Real Madrid 2 Bayern Munich 2 (Real win 4-3 on agg)
Real Madrid always find a way, they say, and somehow they did – all the way to a third consecutive European Cup final. For so long, they had the Bavarians at the gates, the Santiago Bernabéu gripped by fear, but when a wild, tense night was finally over, there they were, still standing. A goal down after three minutes, they were not safe until the very, very end, but it is they who made it to Kiev.
"The European Cup releases special powers in Real Madrid," Toni Kroos had said; it does something to their opponents too. For Bayern, 40 shots over two legs ultimately proved less decisive than three gifts, each greater than the last.
This time it was Corentin Tolisso’s blind back pass and Sven Ulreich’s slip that ultimately cost them. For a long time it appeared that they might overcome even that but standing before them, diving before them too, were Real Madrid, the team that knows better than anyone else that to resist is to win – however you do it. And late, very late, one last ball was sent into Madrid’s area, desperate whistles bursting ear drums. As it escaped Thomas Müller, the referee blew at last. “That is how Madrid win!” they chanted.
While Sergio Ramos had talked about the importance of defensive solidity and his hope that Madrid could make the most of the counter-attack, but Zinedine Zidane's diagnosis was different, at least publicly. He warned that Bayern would play "without fear".
The solution, Zidane said, was "not to take a step back". Yet it was Bayern who began on the front foot and swiftly levelled the aggregate score. Just three minutes had gone when the ball dropped to Joshua Kimmich to score from close range.
Zidane had left out Casemiro, instead playing Mateo Kovacic in the middle of midfield. Luka Modric played further to the right than normal, where part of his role appeared to be support Lucas Vázquez, the midfielder playing at full back in the absence of the injured Dani Carvajal. Vázquez had faced Franck Ribéry in the final minutes of the first leg. He had resisted but it had not been easy: "Ribery is 35, but it is like he was 25," he commented afterwards. Now, he had to do so again and, despite the support, the task was made more difficult by David Alaba overlapping.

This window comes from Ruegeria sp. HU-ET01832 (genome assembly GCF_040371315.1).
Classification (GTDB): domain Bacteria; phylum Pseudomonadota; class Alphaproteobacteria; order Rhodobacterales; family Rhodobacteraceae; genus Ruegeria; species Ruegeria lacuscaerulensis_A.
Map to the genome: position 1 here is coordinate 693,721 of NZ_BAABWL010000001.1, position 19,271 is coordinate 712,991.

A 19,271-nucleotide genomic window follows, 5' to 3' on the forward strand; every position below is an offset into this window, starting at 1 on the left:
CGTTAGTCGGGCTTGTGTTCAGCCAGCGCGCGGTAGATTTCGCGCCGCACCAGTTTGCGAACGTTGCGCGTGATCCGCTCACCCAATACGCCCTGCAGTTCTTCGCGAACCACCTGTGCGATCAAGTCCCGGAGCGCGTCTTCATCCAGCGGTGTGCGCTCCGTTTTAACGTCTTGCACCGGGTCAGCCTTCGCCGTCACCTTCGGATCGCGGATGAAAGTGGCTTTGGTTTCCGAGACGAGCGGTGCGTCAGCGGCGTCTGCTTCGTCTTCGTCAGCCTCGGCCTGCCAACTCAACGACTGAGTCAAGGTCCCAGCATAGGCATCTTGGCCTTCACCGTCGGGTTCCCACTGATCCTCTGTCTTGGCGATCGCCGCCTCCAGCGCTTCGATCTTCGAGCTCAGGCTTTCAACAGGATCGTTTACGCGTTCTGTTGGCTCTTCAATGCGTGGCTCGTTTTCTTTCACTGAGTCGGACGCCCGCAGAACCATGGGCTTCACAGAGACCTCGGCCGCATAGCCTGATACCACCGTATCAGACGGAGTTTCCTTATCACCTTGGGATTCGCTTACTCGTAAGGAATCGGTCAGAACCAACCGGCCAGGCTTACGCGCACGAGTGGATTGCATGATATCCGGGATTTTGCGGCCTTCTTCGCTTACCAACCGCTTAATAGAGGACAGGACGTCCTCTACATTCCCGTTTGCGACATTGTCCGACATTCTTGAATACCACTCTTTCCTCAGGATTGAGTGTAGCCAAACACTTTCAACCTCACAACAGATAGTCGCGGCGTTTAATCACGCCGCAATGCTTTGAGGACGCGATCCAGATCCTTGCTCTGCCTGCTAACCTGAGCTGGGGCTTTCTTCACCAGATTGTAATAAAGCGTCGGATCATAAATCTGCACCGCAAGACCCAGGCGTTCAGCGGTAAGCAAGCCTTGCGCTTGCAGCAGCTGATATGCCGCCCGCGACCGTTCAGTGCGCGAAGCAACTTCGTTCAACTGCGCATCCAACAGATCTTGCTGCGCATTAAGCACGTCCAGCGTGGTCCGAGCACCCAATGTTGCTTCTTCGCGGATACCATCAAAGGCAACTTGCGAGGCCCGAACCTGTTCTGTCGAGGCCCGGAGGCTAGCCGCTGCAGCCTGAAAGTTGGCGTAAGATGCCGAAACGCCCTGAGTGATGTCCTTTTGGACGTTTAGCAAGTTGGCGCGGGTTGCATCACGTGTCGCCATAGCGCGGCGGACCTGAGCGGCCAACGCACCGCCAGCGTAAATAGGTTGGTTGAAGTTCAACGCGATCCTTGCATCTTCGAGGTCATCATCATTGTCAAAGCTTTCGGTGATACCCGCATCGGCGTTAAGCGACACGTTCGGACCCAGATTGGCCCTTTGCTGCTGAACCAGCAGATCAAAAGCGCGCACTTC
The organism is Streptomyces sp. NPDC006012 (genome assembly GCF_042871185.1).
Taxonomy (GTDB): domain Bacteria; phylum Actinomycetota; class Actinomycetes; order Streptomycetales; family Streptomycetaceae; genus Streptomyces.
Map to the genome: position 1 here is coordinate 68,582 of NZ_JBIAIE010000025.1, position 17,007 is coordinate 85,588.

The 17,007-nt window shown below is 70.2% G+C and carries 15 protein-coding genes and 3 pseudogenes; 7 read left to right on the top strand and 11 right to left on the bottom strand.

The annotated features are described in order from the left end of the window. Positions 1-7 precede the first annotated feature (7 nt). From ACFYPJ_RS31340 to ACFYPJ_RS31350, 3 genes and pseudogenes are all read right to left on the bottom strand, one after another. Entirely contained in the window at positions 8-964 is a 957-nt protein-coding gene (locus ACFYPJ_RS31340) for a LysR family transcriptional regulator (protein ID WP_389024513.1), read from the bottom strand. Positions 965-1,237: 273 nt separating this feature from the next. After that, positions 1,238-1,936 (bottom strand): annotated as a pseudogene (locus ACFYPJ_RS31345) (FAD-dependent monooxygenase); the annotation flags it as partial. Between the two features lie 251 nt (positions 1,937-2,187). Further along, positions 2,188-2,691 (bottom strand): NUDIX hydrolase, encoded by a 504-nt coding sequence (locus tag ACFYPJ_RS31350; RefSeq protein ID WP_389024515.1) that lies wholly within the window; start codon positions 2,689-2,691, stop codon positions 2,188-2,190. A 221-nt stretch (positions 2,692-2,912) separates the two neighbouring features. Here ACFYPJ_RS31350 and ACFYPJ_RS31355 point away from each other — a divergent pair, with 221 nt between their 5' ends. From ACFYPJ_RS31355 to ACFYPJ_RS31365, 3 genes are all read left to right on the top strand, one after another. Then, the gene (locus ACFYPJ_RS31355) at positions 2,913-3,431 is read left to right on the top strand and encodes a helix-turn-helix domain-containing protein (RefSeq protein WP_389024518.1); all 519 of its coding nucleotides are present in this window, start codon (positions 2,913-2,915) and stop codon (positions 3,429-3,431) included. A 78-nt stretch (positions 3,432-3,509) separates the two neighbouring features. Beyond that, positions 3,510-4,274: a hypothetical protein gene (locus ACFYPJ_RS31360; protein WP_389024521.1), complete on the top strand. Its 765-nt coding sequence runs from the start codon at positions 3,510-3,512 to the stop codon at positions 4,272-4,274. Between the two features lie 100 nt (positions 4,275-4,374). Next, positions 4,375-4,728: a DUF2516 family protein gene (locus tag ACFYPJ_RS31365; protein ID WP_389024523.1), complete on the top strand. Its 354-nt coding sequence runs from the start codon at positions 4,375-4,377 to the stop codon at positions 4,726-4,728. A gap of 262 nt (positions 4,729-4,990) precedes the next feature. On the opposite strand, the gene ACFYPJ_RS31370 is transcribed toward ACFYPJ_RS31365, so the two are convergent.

With Modric drawn across, meanwhile, Bayern found space inside, where James Rodríguez, playing deep, found holes and Madrid were often outnumbered. Marcelo's superb cross was headed in by Karim Benzema to make it 1-1 after just 10 minutes, but Bayern had always needed two anyway and continued to combine, even if the final pass was often found wanting. Müller's pull back was poor, Alba forced a corner, and Robert Lewandowski was unable to connect with clarity.
When Madrid did break, overcoming the first obstacle, space opened for them. Marcelo made his way to the byline, close to the six-yard box but, unsure whether to pull the ball back or shoot, could not find the finish and from the corner, taken short, Kroos was crowded out. Again, Madrid had reached deep into the Bayern area. They had not scored but they had succeeded, if momentarily, in concerning Bayern. They soon stepped up once more, though. Müller’s shot on the turn was under-hit after Ribéry had gone beyond Vázquez and then, on the half-hour, came an astonishing miss.
Mats Hummels had carried from the back, going past three players and slipping the ball into the area for Lewandowski, alone. His shot looped up off the body of Keylor Navas and Müller leapt to head goalwards, the ball hitting Marcelo's back. It dropped to Rodríguez but he volleyed over from three yards. Soon after Cristiano Ronaldo forced a save from Ulreich, a reminder that the risk was always there and Bayern must have felt that they needed another goal before half-time. Tolisso curled wide and then Marcelo appeared to handle before Lewandowksi forced a corner. Amid the whistles, Hummels headed wide.
The chance, it seemed was gone. Barely 30 seconds into the second half, it really had – and in the most absurd manner, Ulreich slipping and Benzema, barely able to believe it, running the ball in. Tolisso had played the pass blind and Ulreich froze, before going to ground and watching in horror as Benzema strolled beyond him, another "gift" to add to the two Jupp Heynckes had bemoaned in the first leg.
The game felt broken now, but it wasn’t yet. Alaba’s shot was pushed away by Navas and then Lewandowski tumbled, challenged by Ramos. Bayern were occasionally exposed, the game open, Ronaldo almost adding a third, but they had to keep coming. White bodies were on the line, ever deeper, defending a 2-1 lead, just like in the first leg, roars accompanying every block, save and header clear.
Soon, it was a 2-2 they had to defend. Tolisso couldn’t force home and, on the hour, first Thiago Alcântara and then Lewandowski fired goalwards. Navas saved, the rebound was blocked, the pressure grew, and Bayern got the equaliser. Rodríguez volleyed Niklas Süle’s cross, reacted swiftly to the rebound and guided the ball under Navas from a tight angle. A former Madrid player, he didn’t celebrate but the German fans did.
This was on a knife edge now, nerves gripping this stadium, but if there is a team that lives on the edge, it is Madrid. Casemiro came on to contain, Gareth Bale to escape, but the pattern persisted. Chances came and went before in the fourth minute of added time Navas dived to punch once more, Müller slid for it, but the ball evaded him, taking the final with it. – Guardian service